Discussion: Much of the Southeast U.S. has been in a drought condition which has worsened into mid-May (Fig. 1). The dry soils have caused many days of excessive heat including daily records from Alabama to Georgia during late spring. However, a pattern change is ahead. The wetter climate forecast over the next 15 days (Fig. 2) not only ends the drought but leaves wet soils behind encouraging more convective rains (air mass thundershowers) which suppress anomalous heat risk for summer ahead.
Fig. 1: The Mid-May soil moisture assessment for the Southeast.
Fig. 2: The 15-day rainfall amount forecast using today’s 12Z GFS OP identifies excessive rains to end Southeast U.S. drought.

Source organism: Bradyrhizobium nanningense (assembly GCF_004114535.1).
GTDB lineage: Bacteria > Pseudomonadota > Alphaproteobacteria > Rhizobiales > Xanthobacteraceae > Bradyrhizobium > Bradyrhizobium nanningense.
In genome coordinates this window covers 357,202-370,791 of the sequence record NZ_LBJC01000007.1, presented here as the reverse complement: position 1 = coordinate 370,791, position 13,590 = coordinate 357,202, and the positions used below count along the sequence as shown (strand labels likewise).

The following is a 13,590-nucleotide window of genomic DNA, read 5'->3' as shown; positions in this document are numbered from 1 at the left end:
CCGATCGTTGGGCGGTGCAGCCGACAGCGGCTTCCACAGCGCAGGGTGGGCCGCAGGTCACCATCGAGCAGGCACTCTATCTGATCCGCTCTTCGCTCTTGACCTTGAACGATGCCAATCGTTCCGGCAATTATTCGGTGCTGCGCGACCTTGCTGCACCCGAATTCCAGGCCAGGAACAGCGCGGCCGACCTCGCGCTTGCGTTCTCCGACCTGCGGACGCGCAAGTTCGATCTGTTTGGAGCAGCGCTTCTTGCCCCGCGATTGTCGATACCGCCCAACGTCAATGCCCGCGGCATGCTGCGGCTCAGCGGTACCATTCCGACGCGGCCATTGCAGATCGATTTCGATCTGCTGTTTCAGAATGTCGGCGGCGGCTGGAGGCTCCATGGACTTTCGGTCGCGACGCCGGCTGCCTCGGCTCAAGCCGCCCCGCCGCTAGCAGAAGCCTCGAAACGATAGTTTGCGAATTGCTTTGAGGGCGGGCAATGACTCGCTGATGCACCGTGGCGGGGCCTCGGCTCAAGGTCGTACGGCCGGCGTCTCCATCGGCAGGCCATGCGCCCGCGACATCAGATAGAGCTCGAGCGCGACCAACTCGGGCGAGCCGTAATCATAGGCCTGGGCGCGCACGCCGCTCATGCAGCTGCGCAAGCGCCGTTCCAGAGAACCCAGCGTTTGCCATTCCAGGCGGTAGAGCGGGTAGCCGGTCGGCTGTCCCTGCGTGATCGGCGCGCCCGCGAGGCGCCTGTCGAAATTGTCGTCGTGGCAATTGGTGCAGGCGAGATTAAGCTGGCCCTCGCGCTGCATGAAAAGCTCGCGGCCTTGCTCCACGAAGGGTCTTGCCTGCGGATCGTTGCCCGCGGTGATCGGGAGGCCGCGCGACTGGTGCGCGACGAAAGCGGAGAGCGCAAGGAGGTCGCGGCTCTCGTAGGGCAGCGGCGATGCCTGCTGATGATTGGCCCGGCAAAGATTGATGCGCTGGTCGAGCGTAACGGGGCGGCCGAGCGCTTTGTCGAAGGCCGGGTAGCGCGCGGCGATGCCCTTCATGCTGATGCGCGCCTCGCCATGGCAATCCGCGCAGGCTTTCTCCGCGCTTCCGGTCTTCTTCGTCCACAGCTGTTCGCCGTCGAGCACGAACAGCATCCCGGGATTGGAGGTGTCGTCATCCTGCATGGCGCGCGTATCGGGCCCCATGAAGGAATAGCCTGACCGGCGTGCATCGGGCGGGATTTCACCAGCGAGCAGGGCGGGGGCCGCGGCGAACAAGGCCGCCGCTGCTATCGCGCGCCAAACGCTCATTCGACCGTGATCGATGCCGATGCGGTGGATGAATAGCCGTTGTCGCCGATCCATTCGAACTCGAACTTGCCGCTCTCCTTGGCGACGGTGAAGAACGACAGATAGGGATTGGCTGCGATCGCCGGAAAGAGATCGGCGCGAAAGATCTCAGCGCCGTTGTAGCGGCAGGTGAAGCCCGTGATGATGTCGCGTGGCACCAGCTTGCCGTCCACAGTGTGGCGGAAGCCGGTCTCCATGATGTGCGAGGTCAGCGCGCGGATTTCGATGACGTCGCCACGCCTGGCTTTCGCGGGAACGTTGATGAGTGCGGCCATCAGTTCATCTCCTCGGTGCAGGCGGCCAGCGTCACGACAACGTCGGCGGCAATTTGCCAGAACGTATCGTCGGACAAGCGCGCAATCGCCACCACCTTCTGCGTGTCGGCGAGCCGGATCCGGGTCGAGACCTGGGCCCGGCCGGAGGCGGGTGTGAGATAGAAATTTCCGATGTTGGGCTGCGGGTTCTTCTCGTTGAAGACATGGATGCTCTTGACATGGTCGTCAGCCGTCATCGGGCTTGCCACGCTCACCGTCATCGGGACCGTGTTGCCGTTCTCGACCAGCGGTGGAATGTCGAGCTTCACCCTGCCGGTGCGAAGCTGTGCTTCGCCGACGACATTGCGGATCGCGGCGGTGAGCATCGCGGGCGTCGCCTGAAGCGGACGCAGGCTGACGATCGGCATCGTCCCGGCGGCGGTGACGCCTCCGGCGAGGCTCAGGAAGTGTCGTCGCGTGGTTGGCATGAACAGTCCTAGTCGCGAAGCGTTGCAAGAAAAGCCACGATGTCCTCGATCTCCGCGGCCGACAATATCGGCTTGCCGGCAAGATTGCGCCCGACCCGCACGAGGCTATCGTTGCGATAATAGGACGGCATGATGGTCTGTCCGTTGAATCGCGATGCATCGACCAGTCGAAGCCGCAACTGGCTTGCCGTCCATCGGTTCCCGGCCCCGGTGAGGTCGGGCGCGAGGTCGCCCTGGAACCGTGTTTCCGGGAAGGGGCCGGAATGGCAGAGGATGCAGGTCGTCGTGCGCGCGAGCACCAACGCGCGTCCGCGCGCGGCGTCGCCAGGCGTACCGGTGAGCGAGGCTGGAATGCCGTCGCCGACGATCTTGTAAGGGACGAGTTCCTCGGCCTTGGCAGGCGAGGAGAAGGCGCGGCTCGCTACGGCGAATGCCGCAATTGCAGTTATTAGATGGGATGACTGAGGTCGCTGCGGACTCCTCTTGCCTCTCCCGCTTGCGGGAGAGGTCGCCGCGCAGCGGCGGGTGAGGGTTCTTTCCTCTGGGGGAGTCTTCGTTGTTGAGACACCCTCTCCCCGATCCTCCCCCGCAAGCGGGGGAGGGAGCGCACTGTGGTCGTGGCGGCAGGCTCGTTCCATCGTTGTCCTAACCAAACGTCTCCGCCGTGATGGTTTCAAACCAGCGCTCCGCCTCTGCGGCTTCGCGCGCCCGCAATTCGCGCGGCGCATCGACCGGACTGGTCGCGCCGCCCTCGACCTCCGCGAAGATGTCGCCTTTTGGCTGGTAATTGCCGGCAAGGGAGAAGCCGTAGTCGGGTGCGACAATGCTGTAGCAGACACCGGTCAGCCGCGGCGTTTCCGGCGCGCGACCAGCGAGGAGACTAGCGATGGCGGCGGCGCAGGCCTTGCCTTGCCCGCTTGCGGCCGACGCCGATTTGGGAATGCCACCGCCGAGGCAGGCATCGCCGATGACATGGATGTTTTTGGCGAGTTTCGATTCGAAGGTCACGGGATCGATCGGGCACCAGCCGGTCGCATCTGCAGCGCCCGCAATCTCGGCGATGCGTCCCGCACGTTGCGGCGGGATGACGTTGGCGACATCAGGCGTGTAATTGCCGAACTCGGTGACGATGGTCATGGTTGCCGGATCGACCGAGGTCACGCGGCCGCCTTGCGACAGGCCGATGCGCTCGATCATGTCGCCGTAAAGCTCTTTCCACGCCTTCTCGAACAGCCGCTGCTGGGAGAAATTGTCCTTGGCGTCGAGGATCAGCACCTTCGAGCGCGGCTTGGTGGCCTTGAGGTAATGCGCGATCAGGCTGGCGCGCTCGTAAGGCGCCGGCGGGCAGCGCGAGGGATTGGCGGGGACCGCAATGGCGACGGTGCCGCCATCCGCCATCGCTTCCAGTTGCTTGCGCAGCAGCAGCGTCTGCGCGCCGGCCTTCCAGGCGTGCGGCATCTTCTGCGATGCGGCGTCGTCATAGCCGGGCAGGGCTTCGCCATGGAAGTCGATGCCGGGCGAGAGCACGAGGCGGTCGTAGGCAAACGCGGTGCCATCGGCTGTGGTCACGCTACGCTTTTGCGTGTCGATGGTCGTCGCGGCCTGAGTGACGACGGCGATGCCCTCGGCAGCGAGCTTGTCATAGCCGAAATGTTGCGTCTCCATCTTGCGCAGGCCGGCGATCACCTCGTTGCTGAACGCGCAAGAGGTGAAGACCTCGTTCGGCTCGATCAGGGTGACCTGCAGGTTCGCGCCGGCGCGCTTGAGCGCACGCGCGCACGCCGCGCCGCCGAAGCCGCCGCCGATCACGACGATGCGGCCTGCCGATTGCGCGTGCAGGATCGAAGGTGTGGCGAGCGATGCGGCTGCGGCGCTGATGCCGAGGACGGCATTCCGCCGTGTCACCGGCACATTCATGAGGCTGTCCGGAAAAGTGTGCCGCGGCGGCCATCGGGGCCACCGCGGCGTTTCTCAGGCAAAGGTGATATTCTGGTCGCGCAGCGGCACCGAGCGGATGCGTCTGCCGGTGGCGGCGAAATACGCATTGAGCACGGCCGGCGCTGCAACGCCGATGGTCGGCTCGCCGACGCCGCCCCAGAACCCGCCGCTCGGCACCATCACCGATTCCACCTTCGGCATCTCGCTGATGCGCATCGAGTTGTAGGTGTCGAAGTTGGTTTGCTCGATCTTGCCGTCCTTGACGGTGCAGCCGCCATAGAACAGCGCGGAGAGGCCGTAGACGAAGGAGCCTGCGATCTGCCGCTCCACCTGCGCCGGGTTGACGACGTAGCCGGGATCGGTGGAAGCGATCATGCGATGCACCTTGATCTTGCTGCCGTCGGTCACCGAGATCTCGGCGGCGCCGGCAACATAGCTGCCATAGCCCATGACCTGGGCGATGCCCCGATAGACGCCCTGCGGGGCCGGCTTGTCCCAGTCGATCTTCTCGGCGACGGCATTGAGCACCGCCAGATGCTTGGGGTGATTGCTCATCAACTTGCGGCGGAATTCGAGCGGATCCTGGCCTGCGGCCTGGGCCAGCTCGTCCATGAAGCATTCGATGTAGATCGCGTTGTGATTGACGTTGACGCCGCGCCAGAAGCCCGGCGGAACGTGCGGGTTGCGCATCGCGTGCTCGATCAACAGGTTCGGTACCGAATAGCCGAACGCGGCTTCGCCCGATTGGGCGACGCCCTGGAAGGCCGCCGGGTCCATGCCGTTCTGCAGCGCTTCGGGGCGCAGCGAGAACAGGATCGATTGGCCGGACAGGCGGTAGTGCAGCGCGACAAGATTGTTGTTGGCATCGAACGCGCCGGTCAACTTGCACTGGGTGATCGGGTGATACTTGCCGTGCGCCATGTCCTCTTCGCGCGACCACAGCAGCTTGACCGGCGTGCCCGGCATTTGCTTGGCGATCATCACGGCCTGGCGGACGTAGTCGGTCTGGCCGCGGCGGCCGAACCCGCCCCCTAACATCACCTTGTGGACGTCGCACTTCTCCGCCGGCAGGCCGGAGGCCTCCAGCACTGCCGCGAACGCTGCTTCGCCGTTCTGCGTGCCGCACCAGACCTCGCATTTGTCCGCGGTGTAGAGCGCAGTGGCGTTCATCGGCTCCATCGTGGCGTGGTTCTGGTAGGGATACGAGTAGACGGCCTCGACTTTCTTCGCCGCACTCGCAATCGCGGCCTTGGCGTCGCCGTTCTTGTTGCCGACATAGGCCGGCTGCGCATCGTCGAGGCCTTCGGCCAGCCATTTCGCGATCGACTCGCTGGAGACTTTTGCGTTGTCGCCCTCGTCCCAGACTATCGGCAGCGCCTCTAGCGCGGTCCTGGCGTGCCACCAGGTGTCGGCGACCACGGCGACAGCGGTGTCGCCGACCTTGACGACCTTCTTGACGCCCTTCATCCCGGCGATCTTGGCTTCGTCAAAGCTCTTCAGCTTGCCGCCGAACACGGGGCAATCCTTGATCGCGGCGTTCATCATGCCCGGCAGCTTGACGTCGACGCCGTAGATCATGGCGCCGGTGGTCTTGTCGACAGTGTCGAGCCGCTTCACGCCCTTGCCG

During the past 2 weeks Birmingham has reached 90F (or higher) on 7 occasions while Atlanta has reached at least 90 on 3 occasions. Looking ahead, due to the wet weather both Atlanta and Birmingham are commonly in the 80-85 range during the afternoon with frequent thermal collapses due to showers and thunderstorms.
The NCEP CFS V2 indicates a wet “air mass” style thundery pattern in June which suppresses heat (Fig. 3-4). The anomalous heat observed in May could have been the strongest warm anomalies for the summer season across the Southeast.
Fig. 3-4: The NCEP CFS V2 temperature anomaly and percent of normal rainfall forecast for June across the U.S. identifies the Southeast as wet suppressing heat risk.
Summary: Despite a dry or drought scenario during spring, late spring/early summer tropical rainfall can reverse drought quickly and by doing so reverse the hot bias for summer brought by dry soils to a wetter/cooler bias.